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Am Fam Physician. 2004;69(1):71-72

Clinical Scenario

A 63-year-old man with a history of congestive heart failure (CHF) and an ejection fraction of 25 percent presents with dyspnea on moderate exertion. He has a regular heartbeat, basilar crackles, and 3+ pitting edema on both legs.

Clinical Question

Should we prescribe digitalis for treatment of CHF in patients in normal sinus rhythm?

Evidence-Based Answer

Adding digitalis to treatment with angiotensin-converting enzyme (ACE) inhibitors and diuretics will reduce hospitalization rates and improve clinical status in patients in normal sinus rhythm with left ventricular systolic dysfunction (LVSD) and symptoms of CHF on moderate or mild exertion (New York Hospital Association [NYHA] class II or III). However, the addition of digitalis to ACE inhibitor or diuretic therapy will not reduce the risk of death. The incremental benefit of adding digitalis to regimens already including ACE inhibitors, beta blockers, and spironolactone (Aldactone) is unclear.

Cochrane Abstract

Background. Digitalis glycosides have been used clinically to treat CHF for more than 200 years. In recent years, several trials have been conducted to address concerns about the efficacy and potential toxicity of digitalis. Although a systematic review of the literature was published recently, an update is required to include more current trials.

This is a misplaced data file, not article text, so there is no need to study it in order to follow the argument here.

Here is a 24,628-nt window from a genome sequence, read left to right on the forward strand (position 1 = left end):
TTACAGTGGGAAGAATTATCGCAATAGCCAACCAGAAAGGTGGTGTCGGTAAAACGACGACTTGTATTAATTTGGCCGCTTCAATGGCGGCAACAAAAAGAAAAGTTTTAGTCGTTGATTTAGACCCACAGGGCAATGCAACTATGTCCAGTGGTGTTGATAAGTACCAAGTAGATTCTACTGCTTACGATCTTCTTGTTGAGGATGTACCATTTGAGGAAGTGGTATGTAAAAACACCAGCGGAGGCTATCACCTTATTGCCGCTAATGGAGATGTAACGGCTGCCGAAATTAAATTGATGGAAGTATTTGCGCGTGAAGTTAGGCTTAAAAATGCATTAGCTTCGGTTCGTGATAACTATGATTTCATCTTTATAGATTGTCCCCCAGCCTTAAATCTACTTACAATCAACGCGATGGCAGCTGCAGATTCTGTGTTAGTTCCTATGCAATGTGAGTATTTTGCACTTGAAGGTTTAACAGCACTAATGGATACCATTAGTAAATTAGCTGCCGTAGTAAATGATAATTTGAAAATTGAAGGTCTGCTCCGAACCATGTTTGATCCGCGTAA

Objectives. To examine the effectiveness of digitalis glycosides in treating CHF in patients with normal sinus rhythm and the effect of digitalis in patients taking diuretics, ACE inhibitors, and beta blockers; patients with varying severity and duration of disease; patients with prior exposure to digitalis compared with no prior exposure; and patients with diastolic versus systolic dysfunction.

Search Strategy. The authors1 searched electronic databases from 1966 to 2000. Dissertation Abstracts and annual meeting abstracts of the American Heart Association, American College of Cardiology, and European Society of Cardiology were searched from 1996 to 2000. In addition, reference lists provided by Glaxo Wellcome Inc. were searched.

Selection Criteria. The authors included randomized, placebo-controlled trials of 20 or more adult patients with symptomatic CHF who were studied for seven weeks or more. They excluded trials in which the prevalence of atrial fibrillation was 2 percent or greater, or in which any arrhythmia that might compromise cardiac function or any potentially reversible cause of heart failure (e.g., acute ischemic heart disease, myocarditis) was present.

Data Collection and Analysis. Selected articles were reviewed by one of the coauthors and validated by staff from the central office of the Heart Collaborative Review Group in Bristol, U.K.

Primary Results. Eleven articles meeting the defined criteria were identified, and eight, four, and 10 of these trials had end points of mortality, hospitalization, and clinical status, respectively. The data show that there is no evidence of a difference in mortality rates between treatment and control groups, although digitalis therapy is associated with lower rates of hospitalization and clinical deterioration.

Reviewers' Conclusions. The literature indicates that digitalis has a useful role in the treatment of patients with CHF who are in normal sinus rhythm.